When Chrysler invented the minivan back in the 1980s, the Dodge Caravan, Plymouth Voyager and Chrysler Town & Country effectively changed the default big family car from the station wagon to the minivan. And rightly so, as this newfangled minivan offered a ton of family-friendly conveniences like a lot of seats and a sliding door (just one back in the day). It was a van that drove like a car, which was what a lot of families wanted.
It didn’t take long for the rest of the industry to try their hand at their own minivans. A few early examples include the Ford Aerostar and the Chevrolet Astro, rounding out minivan offerings from the Big Three of Detroit. Ford and General Motors’ first attempts at minivans were OK, but widely considered just not as good as what Chrysler was producing.
The three American automakers kept up this minivan race for a couple of decades. Ford and GM eventually switched their minivans from rear-wheel drive (RWD) to front-wheel drive (FWD), copying Chrysler. This was a bit of a trend — Chrysler to come out with a new minivan innovation, like dual sliding doors and back-seat entertainment systems, and Ford and GM would be scrambling to catch up to stay competitive.
Then something strange happened in the late 2000s: Ford and GM just threw in the towel. They gave up on minivans and instead chose to focus on big 3-row crossovers that were less practical and more expensive — but popular, because American families just couldn’t get enough of the likes of the Chevy Traverse and redesigned Ford Explorer.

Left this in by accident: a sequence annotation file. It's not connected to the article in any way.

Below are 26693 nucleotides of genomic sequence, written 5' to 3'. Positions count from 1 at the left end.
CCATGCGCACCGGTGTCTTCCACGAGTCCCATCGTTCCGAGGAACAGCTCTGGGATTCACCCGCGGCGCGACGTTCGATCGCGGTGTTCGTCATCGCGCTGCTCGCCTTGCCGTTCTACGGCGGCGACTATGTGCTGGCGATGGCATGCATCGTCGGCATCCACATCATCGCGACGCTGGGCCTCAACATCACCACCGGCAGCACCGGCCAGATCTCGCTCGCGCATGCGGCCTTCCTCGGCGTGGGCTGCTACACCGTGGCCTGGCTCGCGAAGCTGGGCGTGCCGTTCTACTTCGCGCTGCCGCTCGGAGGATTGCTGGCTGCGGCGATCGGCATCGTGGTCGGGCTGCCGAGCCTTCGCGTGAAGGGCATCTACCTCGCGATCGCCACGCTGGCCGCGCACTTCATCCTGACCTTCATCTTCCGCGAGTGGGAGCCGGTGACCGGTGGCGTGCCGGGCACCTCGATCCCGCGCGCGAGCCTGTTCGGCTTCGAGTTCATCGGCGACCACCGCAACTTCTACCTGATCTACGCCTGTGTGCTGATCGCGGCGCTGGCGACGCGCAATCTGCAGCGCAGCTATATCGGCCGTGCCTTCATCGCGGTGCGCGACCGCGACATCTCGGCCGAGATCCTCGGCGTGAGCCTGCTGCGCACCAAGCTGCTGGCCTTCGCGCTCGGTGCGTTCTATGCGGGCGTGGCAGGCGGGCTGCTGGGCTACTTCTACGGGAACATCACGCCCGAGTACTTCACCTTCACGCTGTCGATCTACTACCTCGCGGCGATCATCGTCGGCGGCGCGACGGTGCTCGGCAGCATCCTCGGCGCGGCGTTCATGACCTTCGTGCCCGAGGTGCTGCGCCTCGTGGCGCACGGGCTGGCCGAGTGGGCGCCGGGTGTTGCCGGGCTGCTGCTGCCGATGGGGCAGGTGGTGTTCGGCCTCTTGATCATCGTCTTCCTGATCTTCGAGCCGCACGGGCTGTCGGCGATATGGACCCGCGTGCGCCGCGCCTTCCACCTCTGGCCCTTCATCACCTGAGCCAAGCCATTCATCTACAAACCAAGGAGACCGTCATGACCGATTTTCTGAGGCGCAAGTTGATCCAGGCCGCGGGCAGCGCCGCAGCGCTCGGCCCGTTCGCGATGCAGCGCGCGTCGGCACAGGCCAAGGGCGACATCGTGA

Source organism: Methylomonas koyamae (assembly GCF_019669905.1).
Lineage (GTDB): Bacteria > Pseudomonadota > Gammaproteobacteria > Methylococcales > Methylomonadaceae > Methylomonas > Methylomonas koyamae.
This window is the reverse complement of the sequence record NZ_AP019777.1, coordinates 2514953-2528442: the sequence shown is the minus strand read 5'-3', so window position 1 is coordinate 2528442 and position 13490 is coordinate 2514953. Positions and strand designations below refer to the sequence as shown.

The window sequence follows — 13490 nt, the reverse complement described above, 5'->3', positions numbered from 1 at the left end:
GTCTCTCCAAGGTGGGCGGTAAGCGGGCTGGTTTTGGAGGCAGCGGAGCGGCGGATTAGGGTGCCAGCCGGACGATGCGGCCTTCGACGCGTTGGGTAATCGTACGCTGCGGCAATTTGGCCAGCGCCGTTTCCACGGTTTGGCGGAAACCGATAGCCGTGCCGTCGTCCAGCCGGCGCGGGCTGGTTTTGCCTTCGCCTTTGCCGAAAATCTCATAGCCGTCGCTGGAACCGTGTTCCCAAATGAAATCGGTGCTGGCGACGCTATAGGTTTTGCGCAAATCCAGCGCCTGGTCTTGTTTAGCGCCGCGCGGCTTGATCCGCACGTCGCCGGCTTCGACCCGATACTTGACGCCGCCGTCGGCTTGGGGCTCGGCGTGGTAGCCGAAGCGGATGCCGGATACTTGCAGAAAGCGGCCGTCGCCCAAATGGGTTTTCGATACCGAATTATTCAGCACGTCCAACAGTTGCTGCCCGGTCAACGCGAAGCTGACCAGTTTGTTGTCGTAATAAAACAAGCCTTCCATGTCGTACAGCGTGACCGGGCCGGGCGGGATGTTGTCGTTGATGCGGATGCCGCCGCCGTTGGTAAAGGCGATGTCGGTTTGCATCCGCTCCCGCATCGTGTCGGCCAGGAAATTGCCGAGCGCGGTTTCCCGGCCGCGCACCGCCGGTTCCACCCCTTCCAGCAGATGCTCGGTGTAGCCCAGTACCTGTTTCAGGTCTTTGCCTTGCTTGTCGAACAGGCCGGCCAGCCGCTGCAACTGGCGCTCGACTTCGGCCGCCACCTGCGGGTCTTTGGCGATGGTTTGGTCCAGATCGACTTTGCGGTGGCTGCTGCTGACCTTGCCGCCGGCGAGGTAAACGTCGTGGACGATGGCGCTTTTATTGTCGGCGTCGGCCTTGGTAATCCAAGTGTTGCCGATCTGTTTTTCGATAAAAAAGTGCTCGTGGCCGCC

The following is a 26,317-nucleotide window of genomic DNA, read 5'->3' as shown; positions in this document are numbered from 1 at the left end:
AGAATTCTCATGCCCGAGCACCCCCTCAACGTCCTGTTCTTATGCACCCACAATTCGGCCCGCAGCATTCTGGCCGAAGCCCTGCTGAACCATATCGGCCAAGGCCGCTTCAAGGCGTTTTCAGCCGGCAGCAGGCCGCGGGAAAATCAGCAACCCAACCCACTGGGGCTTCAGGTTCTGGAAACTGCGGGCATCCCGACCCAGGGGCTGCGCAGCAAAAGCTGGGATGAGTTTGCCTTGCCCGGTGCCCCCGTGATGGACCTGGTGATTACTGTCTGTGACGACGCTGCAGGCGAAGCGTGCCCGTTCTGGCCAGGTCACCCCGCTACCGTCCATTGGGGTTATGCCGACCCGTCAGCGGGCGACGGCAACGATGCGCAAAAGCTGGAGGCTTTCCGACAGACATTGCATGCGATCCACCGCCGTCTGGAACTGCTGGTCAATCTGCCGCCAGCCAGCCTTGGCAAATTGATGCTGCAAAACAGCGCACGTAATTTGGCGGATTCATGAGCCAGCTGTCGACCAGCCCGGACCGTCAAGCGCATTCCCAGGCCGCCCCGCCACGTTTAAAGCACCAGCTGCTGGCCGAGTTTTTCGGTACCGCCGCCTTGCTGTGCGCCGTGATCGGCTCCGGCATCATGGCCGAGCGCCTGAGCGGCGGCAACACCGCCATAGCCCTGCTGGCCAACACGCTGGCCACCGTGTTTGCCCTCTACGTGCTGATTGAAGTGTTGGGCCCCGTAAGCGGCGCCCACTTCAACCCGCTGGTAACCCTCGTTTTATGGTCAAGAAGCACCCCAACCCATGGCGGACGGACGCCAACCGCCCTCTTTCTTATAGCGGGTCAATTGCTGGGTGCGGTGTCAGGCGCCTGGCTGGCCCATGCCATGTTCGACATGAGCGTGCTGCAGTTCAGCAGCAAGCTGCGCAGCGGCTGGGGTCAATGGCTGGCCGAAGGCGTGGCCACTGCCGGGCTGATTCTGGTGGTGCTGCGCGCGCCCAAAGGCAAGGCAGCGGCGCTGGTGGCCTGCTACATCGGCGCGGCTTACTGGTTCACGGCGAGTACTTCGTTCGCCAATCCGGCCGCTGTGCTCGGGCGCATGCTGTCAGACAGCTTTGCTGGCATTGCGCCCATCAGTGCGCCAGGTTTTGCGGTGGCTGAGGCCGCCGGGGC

One could argue that Ford and GM switched their focus from minivans to SUVs simply because consumer tastes were shifting that way, but I think there’s more to it than that. It’s pretty unusual for a gargantuan car company like Ford and GM to completely give up on an entire automotive segment. I think they got sick of every review for their minivans saying some version of "pretty good, but not as good as the Chrysler [and eventually the Honda and the Toyota]."
I’ve had the misfortune of driving both Ford and GM’s last attempts at minivans before giving up: The Ford Freestar was my driver’s ed car, and I drove the Chevy Uplander for the post office when I wasn’t driving a Grumman LLV. Let me tell you, both of those minivans were trash. The Freestar was weirdly uncomfortable for a vehicle that’s designed for family comfort. The seats were stiff and the ride was rough, and it made it easy to understand why Ford gave up on minivans.
"Trash" might be a strong word to describe the Uplander. It wasn’t terribly uncomfortable, but — like every other minivan offering from GM — it just wasn’t nearly as good as the competition. Also, it looked weird. The post office also had some Caravans in the fleet, too — and a day with the Chrysler was always better than a day with the Chevy. The Chrysler was just more comfortable, more functional and had more user-friendly controls, making it easy to see why that’s the one that the families of America chose as their favorite of the three homegrown minivans.
What’s weird to me is: Why were Ford and GM so bad at minivans? Why couldn’t they come up with innovations of their own, instead of constantly trying to play catch-up with Chrysler? It’s like they were taken by surprise back in the 1980s and never quite got their footing in this segment that was so hot for a few decades. Ford and GM were both ahead of the curve with crossovers, and are now selling a ton of unibody, 3-row, FWD family haulers — but what was it about sliding doors that made them completely forget how to make a competitive car?
Whatever the real reason is, I think it’s unlikely we’ll ever see another minivan from Ford or GM again. That’s too bad, considering how great this segment is now with the likes of the recently updated Honda Odyssey and Chrysler Pacifica being so good. One has to wonder if the minivan world would be a better place today if Ford and GM stuck with it. Find a Minivan for sale
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